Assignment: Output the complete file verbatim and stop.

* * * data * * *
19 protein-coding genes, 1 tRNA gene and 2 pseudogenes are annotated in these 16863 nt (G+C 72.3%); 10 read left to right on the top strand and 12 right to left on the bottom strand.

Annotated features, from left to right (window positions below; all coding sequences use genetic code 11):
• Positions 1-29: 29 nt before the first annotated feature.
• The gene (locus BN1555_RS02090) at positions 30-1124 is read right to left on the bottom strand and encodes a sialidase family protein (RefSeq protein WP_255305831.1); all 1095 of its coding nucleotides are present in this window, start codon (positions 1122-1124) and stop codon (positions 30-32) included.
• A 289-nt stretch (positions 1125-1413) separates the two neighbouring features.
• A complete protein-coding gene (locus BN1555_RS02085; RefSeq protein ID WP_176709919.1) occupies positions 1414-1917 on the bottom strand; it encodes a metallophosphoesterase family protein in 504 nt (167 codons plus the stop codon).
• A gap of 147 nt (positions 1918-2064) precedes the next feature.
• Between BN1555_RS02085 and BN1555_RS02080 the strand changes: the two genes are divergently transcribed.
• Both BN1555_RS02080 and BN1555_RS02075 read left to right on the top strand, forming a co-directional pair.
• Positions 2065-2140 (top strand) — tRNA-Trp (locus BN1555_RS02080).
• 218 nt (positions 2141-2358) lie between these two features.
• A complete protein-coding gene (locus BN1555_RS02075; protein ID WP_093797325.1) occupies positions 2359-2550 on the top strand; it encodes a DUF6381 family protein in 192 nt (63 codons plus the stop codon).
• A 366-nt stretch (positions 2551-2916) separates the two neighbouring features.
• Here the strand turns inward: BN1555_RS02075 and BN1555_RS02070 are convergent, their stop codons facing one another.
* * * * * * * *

19 protein-coding genes, 1 tRNA gene and 2 pseudogenes are annotated in these 16863 nt (G+C 72.3%); 10 read left to right on the top strand and 12 right to left on the bottom strand.

Annotated features, from left to right (window positions below; all coding sequences use genetic code 11):
• Positions 1-29: 29 nt before the first annotated feature.
• The gene (locus BN1555_RS02090) at positions 30-1124 is read right to left on the bottom strand and encodes a sialidase family protein (RefSeq protein WP_255305831.1); all 1095 of its coding nucleotides are present in this window, start codon (positions 1122-1124) and stop codon (positions 30-32) included.
• A 289-nt stretch (positions 1125-1413) separates the two neighbouring features.
• A complete protein-coding gene (locus BN1555_RS02085; RefSeq protein ID WP_176709919.1) occupies positions 1414-1917 on the bottom strand; it encodes a metallophosphoesterase family protein in 504 nt (167 codons plus the stop codon).
• A gap of 147 nt (positions 1918-2064) precedes the next feature.
• Between BN1555_RS02085 and BN1555_RS02080 the strand changes: the two genes are divergently transcribed.
• Both BN1555_RS02080 and BN1555_RS02075 read left to right on the top strand, forming a co-directional pair.
• Positions 2065-2140 (top strand) — tRNA-Trp (locus BN1555_RS02080).
• 218 nt (positions 2141-2358) lie between these two features.
• A complete protein-coding gene (locus BN1555_RS02075; protein ID WP_093797325.1) occupies positions 2359-2550 on the top strand; it encodes a DUF6381 family protein in 192 nt (63 codons plus the stop codon).
• A 366-nt stretch (positions 2551-2916) separates the two neighbouring features.
• Here the strand turns inward: BN1555_RS02075 and BN1555_RS02070 are convergent, their stop codons facing one another.